However, in today’s game which stands in the shadow of the steroid era, I find it hard to just blindly “accept” that an athlete visits a Doctor being investigated for HGH. Reyes visited Galea for a “blood spinning” procedure, which “didn’t work.”

My bringing this up is not in any way to sully Jose Reyes’ name, or to accuse him of anything. It’s to show that there is always more to signing a player to a long-term contract than just “he’s exciting, he won a batting title this year and the fans like him.”

Fans for the most part see a player, and think in the present. That is why fans generally are not GM’s. If you’re signing Reyes to a 5 year contract, you have to project what he’ll be in 2015. If you’re signing him to a 7 year deal, what will he be in 2017?

There’s always more going on behind the scenes. It seems like fans have made huge assumptions lately, as though Alderson is sitting in his office playing Angry Birds and drinking tea. He’s not a dumb man.

The best part about Sandy Alderson in my estimation is he does NOT think like a fan. I felt Minaya did. That’s not always a bad thing. At the end of the day, this franchise in 2011 needs a leader that thinks about the long term implications of every move they make.

Signing Reyes to me is a more complex decision than most fans give Alderson or the Mets credit for. You cannot deny his injury history, you cannot deny the fact that players get slower with age, and you cannot deny the fact that in all likelihood the Mets are getting 2010 Jose Reyes and not 2011 for the length of his contract.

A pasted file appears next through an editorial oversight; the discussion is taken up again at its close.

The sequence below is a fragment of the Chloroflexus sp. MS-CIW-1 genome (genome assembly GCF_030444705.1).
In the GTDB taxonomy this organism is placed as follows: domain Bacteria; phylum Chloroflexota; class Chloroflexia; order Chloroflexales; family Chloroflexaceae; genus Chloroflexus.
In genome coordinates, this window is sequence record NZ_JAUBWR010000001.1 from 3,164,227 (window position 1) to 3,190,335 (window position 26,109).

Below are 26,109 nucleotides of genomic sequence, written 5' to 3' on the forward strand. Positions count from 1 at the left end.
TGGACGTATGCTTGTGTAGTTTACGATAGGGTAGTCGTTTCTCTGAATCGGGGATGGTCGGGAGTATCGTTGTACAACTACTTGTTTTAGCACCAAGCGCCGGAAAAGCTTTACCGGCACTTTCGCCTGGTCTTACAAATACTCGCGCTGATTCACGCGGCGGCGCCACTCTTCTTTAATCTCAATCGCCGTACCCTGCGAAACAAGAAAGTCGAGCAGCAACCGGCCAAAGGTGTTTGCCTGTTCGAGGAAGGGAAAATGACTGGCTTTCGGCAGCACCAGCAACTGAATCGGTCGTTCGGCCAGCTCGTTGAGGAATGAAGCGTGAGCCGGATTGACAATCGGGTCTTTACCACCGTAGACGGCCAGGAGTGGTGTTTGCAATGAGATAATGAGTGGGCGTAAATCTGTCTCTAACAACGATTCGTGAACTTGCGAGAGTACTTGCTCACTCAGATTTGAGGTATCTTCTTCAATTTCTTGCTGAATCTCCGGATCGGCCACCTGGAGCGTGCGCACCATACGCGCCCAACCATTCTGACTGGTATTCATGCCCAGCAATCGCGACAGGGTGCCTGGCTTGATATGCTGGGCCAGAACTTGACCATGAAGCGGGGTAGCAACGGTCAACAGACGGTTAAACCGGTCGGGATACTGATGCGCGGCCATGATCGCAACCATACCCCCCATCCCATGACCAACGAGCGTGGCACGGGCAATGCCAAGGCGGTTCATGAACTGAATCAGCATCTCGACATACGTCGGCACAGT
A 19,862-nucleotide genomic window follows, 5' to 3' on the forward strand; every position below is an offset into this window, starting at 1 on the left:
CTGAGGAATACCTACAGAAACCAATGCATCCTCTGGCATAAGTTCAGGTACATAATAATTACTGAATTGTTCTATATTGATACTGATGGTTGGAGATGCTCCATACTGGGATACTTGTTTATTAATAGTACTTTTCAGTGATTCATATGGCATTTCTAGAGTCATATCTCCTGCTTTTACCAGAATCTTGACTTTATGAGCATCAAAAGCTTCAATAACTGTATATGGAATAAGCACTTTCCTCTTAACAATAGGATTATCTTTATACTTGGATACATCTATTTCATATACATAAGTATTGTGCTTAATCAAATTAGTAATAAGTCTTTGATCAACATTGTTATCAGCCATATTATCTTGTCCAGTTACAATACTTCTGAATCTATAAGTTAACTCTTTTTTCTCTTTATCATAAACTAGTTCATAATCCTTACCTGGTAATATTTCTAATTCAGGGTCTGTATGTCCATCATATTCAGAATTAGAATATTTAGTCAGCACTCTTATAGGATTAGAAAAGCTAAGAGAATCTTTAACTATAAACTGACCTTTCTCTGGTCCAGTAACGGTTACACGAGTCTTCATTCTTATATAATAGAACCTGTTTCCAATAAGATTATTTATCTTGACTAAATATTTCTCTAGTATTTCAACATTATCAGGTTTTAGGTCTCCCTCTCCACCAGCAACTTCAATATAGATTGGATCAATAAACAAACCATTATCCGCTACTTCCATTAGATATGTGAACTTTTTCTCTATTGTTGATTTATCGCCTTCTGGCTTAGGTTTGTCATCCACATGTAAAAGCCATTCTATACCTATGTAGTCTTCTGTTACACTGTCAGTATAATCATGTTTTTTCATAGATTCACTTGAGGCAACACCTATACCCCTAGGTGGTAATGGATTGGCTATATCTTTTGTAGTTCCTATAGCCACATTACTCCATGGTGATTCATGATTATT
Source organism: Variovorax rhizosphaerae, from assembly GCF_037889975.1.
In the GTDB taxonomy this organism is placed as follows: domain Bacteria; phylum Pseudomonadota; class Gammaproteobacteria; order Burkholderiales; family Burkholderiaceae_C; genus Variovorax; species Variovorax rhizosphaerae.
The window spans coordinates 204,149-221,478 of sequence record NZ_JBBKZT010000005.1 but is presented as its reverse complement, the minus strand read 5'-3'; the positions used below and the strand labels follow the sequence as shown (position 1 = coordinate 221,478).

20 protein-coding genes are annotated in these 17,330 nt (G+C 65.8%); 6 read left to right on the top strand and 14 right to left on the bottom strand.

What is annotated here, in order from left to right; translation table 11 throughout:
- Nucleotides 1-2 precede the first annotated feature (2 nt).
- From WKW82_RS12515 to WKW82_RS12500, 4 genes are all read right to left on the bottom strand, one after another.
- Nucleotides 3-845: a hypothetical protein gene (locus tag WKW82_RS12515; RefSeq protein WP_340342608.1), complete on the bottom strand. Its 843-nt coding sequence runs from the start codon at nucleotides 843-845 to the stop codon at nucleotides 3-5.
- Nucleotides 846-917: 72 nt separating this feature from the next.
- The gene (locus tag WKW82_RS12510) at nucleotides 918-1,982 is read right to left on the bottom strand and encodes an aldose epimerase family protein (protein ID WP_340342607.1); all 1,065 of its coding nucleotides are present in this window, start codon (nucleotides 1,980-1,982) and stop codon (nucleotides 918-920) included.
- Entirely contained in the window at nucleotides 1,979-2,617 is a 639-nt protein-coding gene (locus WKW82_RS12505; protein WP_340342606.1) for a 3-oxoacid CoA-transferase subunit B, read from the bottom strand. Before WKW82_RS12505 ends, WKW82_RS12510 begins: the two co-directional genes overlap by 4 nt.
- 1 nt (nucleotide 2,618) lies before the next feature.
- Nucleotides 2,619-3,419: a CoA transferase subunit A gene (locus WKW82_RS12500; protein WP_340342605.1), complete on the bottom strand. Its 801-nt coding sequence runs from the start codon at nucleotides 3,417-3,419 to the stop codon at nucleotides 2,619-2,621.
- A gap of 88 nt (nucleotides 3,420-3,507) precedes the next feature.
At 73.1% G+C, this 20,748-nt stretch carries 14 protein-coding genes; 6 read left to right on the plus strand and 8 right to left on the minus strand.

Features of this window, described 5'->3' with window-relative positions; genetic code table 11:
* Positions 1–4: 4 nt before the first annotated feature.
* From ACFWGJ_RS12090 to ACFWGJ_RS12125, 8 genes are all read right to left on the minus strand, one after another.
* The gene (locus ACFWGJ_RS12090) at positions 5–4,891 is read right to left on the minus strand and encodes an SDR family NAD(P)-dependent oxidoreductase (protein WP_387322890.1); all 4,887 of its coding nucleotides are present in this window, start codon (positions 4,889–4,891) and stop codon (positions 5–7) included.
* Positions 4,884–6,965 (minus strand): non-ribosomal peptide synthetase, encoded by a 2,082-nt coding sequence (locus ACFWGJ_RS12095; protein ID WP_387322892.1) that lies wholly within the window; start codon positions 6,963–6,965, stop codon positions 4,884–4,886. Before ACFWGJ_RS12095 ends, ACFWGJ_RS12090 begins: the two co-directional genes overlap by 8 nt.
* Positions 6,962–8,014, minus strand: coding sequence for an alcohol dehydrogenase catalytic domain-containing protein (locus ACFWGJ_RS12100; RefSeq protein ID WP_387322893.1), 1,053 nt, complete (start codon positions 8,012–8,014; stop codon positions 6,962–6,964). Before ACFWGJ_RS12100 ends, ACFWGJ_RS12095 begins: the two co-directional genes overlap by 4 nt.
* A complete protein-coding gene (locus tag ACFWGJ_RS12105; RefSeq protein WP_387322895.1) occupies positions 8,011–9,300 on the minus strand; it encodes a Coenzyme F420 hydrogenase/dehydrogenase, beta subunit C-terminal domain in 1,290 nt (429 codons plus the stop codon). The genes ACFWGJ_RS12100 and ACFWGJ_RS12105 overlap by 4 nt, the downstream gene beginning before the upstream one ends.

There’s nothing wrong with 2010 Reyes, he just isn’t worth an open checkbook.

I often think of this situation like this, “If Jose Reyes were a homegrown player somewhere else, and hit the open market, would you want the Mets to sign him to a Crawford like deal?”

If Reyes signs somewhere for 5 years, and roughly $100million and it comes out that the Mets wouldn’t match then, then yeah I will wonder why and want an explanation.

If Reyes signs a Crawford like deal that MANY of us looked at and suggested it was a bad move, then I’m sorry but I will bid Reyes adieu and wish him luck. If Crawford’s deal was a bad idea for a team like Boston, then there’s no way it could be a good idea for the 2012 Mets.  

My loyalty as a fan is to the name on the front of the jersey. In today’s game, players come and players go. It’s sad to see, but one must think about what is best for the franchise. I hope Jose Reyes is a Met when Spring Training opens up, and I hope if he is, that his contract is one that allows the Mets the flexibility to pursue other areas of need and never once will they look to “dump his salary.”

About the Author ()

Michael Branda grew up a Mets fan watching the mid 1980's teams and his favorite Met of all-time is (and was) Wally Backman. When it comes to sabermetrics versus old school thinking, he's in the middle and believes adopting new ways to get answers is helpful, especially when the old way has not produced results.